Watch: Guillermo Del Toro Thinks in Pure Colors

Watch: Guillermo Del Toro Thinks in Pure Colors

Shame on anyone who says watching a film is passive! When you watch a film, you’re actually doing several things at once. First and foremost, you pay attention to the nuts and bolts of the story. Almost as gripping, though, is what your retinae are doing. In certain filmmakers’ work, and Guillermo Del Toro is one of these filmmakers, the visual play acts as a complement to the story, such that if you were in a certain mood, you might simply look at the colors and not even notice the plot-character-setting scenario being laid out before you. This video by Quentin Dumas takes us on a lush tour of the colors Guillermo Del Toro likes best: red, blue, and yellow. These colors have meaning, certainly; who could deny the importance of a deep, decadent red in a dark film like ‘Crimson Peak,’ and who could consider the use of blue, the color of night, in the revelatory and mind-stretching ‘Pan’s Labyrinth’? These colors are coded, yes–but don’t try to figure out the code. You won’t be able to. Accept that they have an effect on you: a weakening of the resolve, a quickening of the pulse, the vaguest sense of dizziness. The less you try to figure out the "why" of these feelings, the happier you’ll be.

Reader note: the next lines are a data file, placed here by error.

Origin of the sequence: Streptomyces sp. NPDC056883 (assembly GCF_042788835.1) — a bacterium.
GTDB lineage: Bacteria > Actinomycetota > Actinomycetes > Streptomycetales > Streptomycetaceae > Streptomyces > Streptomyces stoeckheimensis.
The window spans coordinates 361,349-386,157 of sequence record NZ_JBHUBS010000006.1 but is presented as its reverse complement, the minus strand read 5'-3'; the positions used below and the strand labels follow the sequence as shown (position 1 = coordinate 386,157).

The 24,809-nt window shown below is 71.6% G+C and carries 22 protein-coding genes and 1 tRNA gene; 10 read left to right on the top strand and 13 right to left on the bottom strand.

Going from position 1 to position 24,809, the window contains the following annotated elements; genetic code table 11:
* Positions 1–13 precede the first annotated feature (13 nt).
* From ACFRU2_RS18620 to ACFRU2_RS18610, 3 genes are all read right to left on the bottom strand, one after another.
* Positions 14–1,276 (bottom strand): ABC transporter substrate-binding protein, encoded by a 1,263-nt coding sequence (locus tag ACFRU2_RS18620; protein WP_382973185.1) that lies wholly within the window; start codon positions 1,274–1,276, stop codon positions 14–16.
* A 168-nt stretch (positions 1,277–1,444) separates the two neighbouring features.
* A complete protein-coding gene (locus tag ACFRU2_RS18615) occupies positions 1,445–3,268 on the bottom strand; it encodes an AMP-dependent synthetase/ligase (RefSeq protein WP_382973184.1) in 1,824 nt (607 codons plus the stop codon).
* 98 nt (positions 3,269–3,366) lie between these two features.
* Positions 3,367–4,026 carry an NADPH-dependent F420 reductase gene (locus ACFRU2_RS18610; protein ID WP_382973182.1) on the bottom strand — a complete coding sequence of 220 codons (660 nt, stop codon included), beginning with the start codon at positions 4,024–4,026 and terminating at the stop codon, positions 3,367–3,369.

Watch: Guillermo del Toro Is a Master of Disobedience

Watch: Guillermo del Toro Is a Master of Disobedience

In disobedience lies Art. In disobedience lies Progress. From Aristophanes to Cervantes to The Beatles to Jackson Pollock to Jean-Luc Godard, we are taught, repeatedly, by example, that, to quote many a sports film, those who break the rules make the rules. In his latest virtuosic video essay, Evan Puschak, aka "NerdWriter," takes us inside the work of Guillermo del Toro, showing that in films such as ‘Pan’s Labyrinth‘ and beyond, the director breaks the rules of storytelling, violating the form that the Grimm’s Fairy Tales put before us, as his characters work against story paradigms to carve out spaces for themselves–and the results have been stupendous, making del Toro an idol for those who privilege the imagination over all that would conspire to crush it.